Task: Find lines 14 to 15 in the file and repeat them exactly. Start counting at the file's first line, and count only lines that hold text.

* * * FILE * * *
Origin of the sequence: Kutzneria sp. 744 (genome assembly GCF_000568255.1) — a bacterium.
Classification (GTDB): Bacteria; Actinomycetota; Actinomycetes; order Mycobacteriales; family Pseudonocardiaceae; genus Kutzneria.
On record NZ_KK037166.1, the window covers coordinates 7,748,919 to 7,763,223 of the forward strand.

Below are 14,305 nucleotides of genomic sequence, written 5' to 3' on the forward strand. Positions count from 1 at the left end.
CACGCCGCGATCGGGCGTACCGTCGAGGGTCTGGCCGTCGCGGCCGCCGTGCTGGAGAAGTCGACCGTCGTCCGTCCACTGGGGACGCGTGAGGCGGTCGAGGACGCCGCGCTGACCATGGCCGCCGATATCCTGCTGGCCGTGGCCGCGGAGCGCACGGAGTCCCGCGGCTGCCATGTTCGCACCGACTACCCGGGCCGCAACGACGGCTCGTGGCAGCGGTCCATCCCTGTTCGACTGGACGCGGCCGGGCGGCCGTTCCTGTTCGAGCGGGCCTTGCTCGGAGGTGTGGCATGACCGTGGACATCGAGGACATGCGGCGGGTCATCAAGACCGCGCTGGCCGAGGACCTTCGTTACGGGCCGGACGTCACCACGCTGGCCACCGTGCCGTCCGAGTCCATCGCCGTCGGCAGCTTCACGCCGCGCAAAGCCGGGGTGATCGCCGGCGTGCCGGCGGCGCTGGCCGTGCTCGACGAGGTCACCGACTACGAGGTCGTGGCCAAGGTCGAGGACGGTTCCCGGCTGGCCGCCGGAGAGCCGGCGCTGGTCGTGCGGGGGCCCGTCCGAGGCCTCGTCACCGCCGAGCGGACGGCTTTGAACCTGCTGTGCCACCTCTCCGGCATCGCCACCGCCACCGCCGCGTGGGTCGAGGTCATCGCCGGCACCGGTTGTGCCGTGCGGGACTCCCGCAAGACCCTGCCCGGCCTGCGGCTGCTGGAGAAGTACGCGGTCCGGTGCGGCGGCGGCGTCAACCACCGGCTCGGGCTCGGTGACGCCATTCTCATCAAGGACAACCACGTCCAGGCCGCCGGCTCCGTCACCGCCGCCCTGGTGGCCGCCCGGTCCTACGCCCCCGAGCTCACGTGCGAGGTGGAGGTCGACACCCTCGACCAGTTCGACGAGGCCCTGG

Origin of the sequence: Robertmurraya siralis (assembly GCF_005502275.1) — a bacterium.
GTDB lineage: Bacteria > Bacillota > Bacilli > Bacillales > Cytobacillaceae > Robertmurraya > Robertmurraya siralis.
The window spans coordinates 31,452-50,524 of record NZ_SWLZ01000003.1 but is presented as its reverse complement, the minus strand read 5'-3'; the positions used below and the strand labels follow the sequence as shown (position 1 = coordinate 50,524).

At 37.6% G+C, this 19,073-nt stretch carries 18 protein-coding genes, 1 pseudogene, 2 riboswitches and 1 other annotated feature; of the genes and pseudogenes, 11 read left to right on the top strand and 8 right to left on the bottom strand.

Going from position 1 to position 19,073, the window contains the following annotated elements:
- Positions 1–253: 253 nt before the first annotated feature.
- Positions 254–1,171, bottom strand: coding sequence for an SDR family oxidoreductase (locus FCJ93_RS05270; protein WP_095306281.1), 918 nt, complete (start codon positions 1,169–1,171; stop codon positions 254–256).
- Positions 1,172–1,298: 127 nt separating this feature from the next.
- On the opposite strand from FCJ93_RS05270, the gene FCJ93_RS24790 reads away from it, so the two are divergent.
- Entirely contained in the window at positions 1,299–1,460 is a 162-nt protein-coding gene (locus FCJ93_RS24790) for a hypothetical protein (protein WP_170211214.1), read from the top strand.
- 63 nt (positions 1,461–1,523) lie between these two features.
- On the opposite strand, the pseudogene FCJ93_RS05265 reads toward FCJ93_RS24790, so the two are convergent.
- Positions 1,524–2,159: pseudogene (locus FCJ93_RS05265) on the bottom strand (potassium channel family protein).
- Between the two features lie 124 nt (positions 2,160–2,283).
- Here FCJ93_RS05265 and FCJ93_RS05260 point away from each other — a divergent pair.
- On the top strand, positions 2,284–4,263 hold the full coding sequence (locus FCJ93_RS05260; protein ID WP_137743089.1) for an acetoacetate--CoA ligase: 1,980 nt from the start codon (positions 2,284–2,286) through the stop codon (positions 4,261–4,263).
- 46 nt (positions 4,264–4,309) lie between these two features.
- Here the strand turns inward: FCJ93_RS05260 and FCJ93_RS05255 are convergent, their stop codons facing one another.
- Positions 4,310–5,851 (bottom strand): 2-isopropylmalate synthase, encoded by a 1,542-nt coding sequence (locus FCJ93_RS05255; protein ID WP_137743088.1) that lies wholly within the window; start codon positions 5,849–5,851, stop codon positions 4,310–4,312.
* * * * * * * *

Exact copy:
- On the opposite strand from FCJ93_RS05270, the gene FCJ93_RS24790 reads away from it, so the two are divergent.
- Entirely contained in the window at positions 1,299–1,460 is a 162-nt protein-coding gene (locus FCJ93_RS24790) for a hypothetical protein (protein WP_170211214.1), read from the top strand.